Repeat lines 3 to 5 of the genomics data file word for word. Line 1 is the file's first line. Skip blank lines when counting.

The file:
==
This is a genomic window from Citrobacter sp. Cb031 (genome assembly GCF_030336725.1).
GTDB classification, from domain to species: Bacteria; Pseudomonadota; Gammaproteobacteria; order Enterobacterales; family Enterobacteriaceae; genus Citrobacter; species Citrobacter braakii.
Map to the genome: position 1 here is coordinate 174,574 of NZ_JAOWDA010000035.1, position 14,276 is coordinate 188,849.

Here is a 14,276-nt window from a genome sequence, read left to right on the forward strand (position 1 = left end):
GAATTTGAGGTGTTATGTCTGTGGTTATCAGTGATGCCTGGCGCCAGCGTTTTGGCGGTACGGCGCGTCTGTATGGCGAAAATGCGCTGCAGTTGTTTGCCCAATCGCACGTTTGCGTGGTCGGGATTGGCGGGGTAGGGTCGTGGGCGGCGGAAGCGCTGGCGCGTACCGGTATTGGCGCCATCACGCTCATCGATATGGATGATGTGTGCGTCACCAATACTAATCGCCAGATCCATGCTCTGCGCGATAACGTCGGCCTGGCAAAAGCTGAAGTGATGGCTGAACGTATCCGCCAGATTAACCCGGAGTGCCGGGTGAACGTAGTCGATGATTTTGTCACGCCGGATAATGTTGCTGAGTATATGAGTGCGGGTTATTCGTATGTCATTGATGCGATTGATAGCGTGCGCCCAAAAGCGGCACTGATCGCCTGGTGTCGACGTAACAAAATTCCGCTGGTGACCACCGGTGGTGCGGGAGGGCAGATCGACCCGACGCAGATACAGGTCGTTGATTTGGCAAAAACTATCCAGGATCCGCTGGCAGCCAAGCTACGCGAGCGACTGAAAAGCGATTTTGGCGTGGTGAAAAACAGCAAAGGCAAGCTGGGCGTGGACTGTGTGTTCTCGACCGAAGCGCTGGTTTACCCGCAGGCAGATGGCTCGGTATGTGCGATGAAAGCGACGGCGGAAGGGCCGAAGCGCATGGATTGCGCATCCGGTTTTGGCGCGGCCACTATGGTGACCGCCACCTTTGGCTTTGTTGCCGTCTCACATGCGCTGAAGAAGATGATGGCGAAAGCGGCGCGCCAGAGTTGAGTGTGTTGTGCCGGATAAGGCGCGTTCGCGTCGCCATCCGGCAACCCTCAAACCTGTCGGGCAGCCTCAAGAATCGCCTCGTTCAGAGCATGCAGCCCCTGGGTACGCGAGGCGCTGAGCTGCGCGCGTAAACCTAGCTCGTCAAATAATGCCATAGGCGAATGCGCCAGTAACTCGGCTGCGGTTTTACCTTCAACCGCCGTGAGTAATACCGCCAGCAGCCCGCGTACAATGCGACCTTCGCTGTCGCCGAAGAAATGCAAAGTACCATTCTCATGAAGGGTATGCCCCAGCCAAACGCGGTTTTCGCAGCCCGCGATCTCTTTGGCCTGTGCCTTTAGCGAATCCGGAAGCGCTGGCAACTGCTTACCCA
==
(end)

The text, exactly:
Map to the genome: position 1 here is coordinate 174,574 of NZ_JAOWDA010000035.1, position 14,276 is coordinate 188,849.

Here is a 14,276-nt window from a genome sequence, read left to right on the forward strand (position 1 = left end):
GAATTTGAGGTGTTATGTCTGTGGTTATCAGTGATGCCTGGCGCCAGCGTTTTGGCGGTACGGCGCGTCTGTATGGCGAAAATGCGCTGCAGTTGTTTGCCCAATCGCACGTTTGCGTGGTCGGGATTGGCGGGGTAGGGTCGTGGGCGGCGGAAGCGCTGGCGCGTACCGGTATTGGCGCCATCACGCTCATCGATATGGATGATGTGTGCGTCACCAATACTAATCGCCAGATCCATGCTCTGCGCGATAACGTCGGCCTGGCAAAAGCTGAAGTGATGGCTGAACGTATCCGCCAGATTAACCCGGAGTGCCGGGTGAACGTAGTCGATGATTTTGTCACGCCGGATAATGTTGCTGAGTATATGAGTGCGGGTTATTCGTATGTCATTGATGCGATTGATAGCGTGCGCCCAAAAGCGGCACTGATCGCCTGGTGTCGACGTAACAAAATTCCGCTGGTGACCACCGGTGGTGCGGGAGGGCAGATCGACCCGACGCAGATACAGGTCGTTGATTTGGCAAAAACTATCCAGGATCCGCTGGCAGCCAAGCTACGCGAGCGACTGAAAAGCGATTTTGGCGTGGTGAAAAACAGCAAAGGCAAGCTGGGCGTGGACTGTGTGTTCTCGACCGAAGCGCTGGTTTACCCGCAGGCAGATGGCTCGGTATGTGCGATGAAAGCGACGGCGGAAGGGCCGAAGCGCATGGATTGCGCATCCGGTTTTGGCGCGGCCACTATGGTGACCGCCACCTTTGGCTTTGTTGCCGTCTCACATGCGCTGAAGAAGATGATGGCGAAAGCGGCGCGCCAGAGTTGAGTGTGTTGTGCCGGATAAGGCGCGTTCGCGTCGCCATCCGGCAACCCTCAAACCTGTCGGGCAGCCTCAAGAATCGCCTCGTTCAGAGCATGCAGCCCCTGGGTACGCGAGGCGCTGAGCTGCGCGCGTAAACCTAGCTCGTCAAATAATGCCATAGGCGAATGCGCCAGTAACTCGGCTGCGGTTTTACCTTCAACCGCCGTGAGTAATACCGCCAGCAGCCCGCGTACAATGCGACCTTCGCTGTCGCCGAAGAAATGCAAAGTACCATTCTCATGAAGGGTATGCCCCAGCCAAACGCGGTTTTCGCAGCCCGCGATCTCTTTGGCCTGTGCCTTTAGCGAATCCGGAAGCGCTGGCAACTGCTTACCCA